yagow

Rather, as side B starts with the more blown-out low end tonality of “Time to Get Rid of It,” that subtlety only turns out to make the offering richer on the whole. Atop a steady rhythm, vocals echo out and another distorted wash is conjured, and truth be told, Yagow have by this time set their methods forward for their audience. There’s little they do across the second half of their debut to deviate, but they do successfully build on what they’ve already accomplished sound-wise, which seems more important than it would be for them to present some radical shift. “Time to Get Rid of It” drifts into and through a section of vocals over chimes before Schönwald‘s drums resume their push into the song’s final third, and the eight-minute “Non-Contractual” makes its first impression with drums as well building to a trade of tension and release across its span that reminds a bit of a less folkish Quest for Fire, and toys with momentum in a manner that it seems a lot of the prior material avoided in favor of worshiping more ethereal atmospheres.

Perhaps in part because it’s longer — one might consider it a companion piece for the opener, as it also tops eight minutes — and perhaps in part because of the droning resonance that lays underneath a goodly portion of its stretch, “Non-Contractual” feels more expansive, especially in its back-half jam, with an element of vibrancy that serves it well leading into closer “Nude on the Moon Dance,” which echoes and reinforces the ringing tones of “Horsehead Nebula” and “Moss and Mint” as well as the thrusters-engaged forward rhythm of the latter portion of “Snake Charmer,” all while feeling a little less hinged in a way that speaks to the real potential of the band to let loose a little and break some of the rules they’ve set for themselves here.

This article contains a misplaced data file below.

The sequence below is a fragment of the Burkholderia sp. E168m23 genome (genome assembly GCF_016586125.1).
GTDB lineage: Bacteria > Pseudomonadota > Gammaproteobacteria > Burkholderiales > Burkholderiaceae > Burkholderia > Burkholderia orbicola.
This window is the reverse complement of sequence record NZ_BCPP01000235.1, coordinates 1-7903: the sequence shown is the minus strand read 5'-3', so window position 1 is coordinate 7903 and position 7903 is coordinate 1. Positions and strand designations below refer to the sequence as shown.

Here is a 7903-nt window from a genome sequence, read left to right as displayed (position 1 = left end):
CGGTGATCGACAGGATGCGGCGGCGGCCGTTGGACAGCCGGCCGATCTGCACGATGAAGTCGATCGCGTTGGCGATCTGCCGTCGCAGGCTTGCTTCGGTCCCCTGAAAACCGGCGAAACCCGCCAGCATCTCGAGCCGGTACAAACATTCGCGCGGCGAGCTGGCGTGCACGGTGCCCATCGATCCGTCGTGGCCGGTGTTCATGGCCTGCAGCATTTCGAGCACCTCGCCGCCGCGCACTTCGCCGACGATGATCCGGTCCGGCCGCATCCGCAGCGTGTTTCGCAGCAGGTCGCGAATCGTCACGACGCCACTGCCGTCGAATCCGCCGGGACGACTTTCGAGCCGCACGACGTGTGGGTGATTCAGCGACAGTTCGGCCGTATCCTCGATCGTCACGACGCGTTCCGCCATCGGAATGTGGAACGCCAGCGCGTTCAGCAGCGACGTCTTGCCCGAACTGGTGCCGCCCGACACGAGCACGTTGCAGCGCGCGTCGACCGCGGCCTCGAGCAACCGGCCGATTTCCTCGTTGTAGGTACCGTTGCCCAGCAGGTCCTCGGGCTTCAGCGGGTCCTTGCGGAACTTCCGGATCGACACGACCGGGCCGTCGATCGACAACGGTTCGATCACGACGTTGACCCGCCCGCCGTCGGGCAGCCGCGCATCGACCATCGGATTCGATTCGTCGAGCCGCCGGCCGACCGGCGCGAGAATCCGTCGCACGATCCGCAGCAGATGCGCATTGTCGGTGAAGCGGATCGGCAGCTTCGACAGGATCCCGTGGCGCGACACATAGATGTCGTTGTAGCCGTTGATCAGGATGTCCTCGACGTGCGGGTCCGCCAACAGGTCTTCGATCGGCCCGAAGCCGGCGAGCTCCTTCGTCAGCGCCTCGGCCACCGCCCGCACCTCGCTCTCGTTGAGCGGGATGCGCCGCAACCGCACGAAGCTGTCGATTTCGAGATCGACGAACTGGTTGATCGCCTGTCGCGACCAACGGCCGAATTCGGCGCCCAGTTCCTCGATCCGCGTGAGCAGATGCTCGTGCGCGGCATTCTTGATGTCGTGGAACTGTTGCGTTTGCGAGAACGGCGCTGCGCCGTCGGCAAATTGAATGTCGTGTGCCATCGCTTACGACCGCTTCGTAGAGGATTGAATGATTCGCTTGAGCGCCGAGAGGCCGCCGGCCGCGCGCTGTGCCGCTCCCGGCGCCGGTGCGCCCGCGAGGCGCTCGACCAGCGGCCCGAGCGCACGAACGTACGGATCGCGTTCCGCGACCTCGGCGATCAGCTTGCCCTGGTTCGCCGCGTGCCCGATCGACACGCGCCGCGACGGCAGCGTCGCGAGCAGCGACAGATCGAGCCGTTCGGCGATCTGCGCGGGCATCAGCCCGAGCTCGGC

It’s worth remembering, and important to remember, that while they’ve been around for a few years (their social media presence starts at 2013, if that’s any measure) this self-titled is their first collective outing, and ultimately it’s to their credit that one hears a song like “Time to Get Rid of It” and waits for Yagow to expand on what they presented in the album’s first half — because it means they’ve done their job in establishing their core sound. And so they have. The work before them now as they move from one liquefied slab onto the inevitable next should be in furthering the lightly progressive undertones delivered here. Maybe that’s in building on the arrangement flourish of “Snake Charmer” or in being willing to dive deeper into the off-the-cuff feel of “Non-Contractual” and “Nude on the Moon Dance” — I don’t know. It will be their songwriting that makes that decision in the end, but what matters for the time being is the foundation they’ve given themselves on which to build, which feels flexible enough to accommodate any range of directions they might want to take.

Yagow on Thee Facebooks

Yagow website

Yagow preorder at Crazysane Records

Crazysane Records on Thee Facebooks

Tags: , , , , ,